JJ are capable of magic, but it’s never really come together for a full album — jj n° 2 is still their high water mark, and even that sags a little. Their best songs are usually one-offs or part of smaller projects, like the incredible “Beautiful Life” or High Summer’s “Big Hearts, Big Dreams.” In fact, their strongest front-to-back release is their kills mixtape, where they stretch their warped take on pop to the extreme, stealing songs outright and covering them with their druggy haze. “Truce” is more in that vein, a Drake song if Drake were Swedish and on a cocktail of prescription drugs at all times. The track blurs the line between homage and parody and, at this point, JJ have gotten so good at playing badass that they just are badass. “Do you wanna meet my crew?/ My real crew/ That’s not you,” Elin Kastlander lays down the law, a chorus of warped voices backing her up. And while the rapping is a lot of fun, the real highlight is the ghostly, hopeful hook — “Woke up today/ Oh, what a day,” she muses in wonderment, like the whole world is within reach. That kind of uplifting beauty is why I’ll always check out what JJ are up to because, when they manage to ignite the fire, the duo is transcendent. I just wish they’d do it a little more consistently. –James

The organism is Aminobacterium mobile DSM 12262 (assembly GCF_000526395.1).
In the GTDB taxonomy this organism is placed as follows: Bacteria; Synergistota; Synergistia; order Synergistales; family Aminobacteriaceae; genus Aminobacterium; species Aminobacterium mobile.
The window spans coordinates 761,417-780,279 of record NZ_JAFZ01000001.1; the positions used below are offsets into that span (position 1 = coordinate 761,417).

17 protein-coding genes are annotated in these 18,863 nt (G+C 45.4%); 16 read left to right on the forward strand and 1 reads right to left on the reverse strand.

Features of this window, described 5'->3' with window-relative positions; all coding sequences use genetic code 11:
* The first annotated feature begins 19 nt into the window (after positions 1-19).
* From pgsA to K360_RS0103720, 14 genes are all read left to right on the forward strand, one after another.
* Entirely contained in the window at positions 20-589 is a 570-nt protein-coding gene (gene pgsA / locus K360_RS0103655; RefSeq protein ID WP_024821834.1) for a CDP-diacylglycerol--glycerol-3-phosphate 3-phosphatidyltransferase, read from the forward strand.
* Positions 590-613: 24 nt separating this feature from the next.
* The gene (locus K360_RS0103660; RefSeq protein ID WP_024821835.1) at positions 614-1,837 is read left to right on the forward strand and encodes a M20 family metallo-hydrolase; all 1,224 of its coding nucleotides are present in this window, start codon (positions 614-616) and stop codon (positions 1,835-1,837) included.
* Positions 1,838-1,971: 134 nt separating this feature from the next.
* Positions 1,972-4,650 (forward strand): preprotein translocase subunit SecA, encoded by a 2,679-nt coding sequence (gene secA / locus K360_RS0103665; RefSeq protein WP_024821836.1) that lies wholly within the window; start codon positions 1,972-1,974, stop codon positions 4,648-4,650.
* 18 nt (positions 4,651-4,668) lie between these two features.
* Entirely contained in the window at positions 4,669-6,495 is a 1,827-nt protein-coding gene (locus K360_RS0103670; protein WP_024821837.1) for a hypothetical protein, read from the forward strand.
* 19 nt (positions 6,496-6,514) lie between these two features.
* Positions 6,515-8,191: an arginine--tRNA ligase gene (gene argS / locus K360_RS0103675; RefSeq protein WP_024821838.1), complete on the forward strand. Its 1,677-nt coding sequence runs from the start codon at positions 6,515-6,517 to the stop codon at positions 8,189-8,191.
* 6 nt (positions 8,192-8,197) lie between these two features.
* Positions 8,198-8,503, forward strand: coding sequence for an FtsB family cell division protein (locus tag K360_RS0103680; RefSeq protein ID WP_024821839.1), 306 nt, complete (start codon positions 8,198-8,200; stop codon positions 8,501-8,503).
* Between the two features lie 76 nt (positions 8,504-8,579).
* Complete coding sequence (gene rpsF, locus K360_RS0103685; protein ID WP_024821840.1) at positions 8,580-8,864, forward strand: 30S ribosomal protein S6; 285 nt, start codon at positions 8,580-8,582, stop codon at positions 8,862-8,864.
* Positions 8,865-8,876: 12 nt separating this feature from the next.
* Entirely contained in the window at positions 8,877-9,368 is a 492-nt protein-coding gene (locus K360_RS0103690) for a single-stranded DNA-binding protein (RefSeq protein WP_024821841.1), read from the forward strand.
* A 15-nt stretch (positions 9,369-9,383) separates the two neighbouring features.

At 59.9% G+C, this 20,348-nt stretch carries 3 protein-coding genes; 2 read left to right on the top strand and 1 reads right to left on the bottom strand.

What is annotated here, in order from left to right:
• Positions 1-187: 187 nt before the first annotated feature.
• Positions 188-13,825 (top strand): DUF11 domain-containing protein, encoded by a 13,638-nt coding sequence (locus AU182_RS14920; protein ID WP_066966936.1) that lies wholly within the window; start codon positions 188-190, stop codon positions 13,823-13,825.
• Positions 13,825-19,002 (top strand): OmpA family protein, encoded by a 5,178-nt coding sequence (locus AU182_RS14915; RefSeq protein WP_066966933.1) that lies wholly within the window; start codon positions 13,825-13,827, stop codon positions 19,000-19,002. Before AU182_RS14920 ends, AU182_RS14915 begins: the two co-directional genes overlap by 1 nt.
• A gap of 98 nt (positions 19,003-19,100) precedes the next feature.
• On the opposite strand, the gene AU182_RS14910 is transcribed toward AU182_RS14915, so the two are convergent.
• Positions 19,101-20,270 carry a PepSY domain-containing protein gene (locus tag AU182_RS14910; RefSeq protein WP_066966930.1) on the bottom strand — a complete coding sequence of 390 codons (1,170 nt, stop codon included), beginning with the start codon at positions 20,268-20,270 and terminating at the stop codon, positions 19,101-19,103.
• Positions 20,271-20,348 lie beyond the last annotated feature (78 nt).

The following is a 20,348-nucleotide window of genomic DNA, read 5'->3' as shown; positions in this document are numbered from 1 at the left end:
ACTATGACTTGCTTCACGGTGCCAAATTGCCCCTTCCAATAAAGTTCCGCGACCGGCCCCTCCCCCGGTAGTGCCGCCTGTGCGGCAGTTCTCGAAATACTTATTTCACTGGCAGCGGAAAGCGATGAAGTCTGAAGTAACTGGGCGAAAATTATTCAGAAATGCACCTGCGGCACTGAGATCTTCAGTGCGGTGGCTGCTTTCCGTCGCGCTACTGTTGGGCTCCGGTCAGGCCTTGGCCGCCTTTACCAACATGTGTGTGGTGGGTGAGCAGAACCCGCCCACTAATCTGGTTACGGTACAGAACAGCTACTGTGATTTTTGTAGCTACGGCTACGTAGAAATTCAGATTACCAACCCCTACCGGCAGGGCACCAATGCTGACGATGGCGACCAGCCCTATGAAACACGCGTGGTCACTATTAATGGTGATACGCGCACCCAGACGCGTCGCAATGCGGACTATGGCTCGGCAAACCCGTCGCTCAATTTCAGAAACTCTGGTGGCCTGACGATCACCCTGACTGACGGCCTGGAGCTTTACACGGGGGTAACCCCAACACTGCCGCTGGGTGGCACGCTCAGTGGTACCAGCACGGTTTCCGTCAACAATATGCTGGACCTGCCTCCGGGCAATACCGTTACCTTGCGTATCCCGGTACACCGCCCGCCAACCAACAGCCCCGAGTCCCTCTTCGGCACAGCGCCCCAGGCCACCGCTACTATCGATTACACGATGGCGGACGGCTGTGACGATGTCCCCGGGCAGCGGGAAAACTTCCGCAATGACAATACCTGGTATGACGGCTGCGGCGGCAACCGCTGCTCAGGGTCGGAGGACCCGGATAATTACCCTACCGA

Hey, he did it! The Weeknd made a song that doesn’t sound like every other Weeknd song! Now that he’s a proper pop star, Abel Tesfaye is starting to act like it, jetting out to Sweden to kiss the ring of the magnificently bearded diamond miner Max Martin. And what could’ve been a hopeless clash of styles turns out to be exactly the energy-jolt that Tesfaye has needed for years now. “Can’t Feel My Face” moves, with its strut-swivel bassline and its liquid guitar stutters. It’s an explicit stab at digital-era Off The Wall-style club-pop. But where Michael Jackson used his lost-little-kid voice to convey a kind of impossible watch-my-feet joy, Tesfaye is still in fucked-out blues mode, lamenting the soul he lost to a self-destructive relationship but finally giving some clue about how much fun that relationship had to be in the first place. –Tom